Is there a health-status race in Australia whereby people get joy from being healthier and fitter than others? And what are the general implications for public policy if there is? My PhD student Redzo Mujcic and myself brought out a new working paper recently on how a health status race can be good for the public purse and furthermore reduces the case for taxing work in order to give people an incentive to take more leisure time.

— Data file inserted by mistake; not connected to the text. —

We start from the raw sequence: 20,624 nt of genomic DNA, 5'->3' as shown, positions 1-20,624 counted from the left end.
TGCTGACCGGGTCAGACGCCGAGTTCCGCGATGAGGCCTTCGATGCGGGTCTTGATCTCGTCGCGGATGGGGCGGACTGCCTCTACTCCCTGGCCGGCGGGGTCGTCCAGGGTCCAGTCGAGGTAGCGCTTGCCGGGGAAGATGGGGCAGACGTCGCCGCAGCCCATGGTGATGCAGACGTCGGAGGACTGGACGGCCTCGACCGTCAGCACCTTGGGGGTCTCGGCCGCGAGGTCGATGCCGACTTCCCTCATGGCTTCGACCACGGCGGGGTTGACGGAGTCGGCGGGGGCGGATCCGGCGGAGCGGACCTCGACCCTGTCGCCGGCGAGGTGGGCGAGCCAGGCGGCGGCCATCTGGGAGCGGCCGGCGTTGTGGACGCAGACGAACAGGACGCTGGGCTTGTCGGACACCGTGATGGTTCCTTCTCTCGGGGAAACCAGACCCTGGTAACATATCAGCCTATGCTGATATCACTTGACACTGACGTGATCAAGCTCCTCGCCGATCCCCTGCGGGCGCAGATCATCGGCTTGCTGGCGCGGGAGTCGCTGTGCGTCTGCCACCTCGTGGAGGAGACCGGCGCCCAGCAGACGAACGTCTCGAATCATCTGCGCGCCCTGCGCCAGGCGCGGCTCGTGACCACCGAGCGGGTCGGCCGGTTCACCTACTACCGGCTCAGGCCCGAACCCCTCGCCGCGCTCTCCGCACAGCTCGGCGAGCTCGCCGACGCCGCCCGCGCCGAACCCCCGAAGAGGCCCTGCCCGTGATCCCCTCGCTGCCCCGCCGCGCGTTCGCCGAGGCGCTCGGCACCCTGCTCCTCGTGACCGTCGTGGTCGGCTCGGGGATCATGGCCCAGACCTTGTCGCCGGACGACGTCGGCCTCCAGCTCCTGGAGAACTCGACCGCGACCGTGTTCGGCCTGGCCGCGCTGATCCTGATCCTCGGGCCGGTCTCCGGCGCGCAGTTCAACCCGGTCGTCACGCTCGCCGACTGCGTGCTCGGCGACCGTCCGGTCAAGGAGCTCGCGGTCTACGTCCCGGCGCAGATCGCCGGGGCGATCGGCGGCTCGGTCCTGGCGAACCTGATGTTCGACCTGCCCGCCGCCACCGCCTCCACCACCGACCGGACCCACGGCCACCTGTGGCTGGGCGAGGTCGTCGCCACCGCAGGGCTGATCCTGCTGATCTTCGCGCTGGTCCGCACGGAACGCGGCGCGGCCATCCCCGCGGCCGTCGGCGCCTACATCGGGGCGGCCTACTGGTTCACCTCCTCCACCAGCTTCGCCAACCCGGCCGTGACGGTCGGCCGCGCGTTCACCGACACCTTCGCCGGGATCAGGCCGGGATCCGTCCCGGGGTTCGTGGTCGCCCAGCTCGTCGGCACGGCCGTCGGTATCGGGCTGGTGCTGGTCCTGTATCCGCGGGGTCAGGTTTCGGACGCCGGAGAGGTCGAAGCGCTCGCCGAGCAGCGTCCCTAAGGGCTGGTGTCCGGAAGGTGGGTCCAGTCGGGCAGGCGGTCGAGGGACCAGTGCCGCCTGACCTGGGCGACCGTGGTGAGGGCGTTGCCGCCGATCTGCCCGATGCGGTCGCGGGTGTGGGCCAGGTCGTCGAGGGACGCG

We present a simple model of status-seeking over multiple socioeconomic domains by introducing the concept of conspicuous health as an argument in the utility function, in addition to the well-established conspicuous consumption term. We explore the implications of such a utility function for optimal income taxation, where we show an increase in concerns for conspicuous health to have an opposite effect on the marginal tax rate, compared to an increase in concerns for conspicuous consumption. Using life satisfaction panel data from Australia, along with an improved measure of exogenous reference groups (that accounts for the time-era of respondents), we find evidence of a comparison health effect.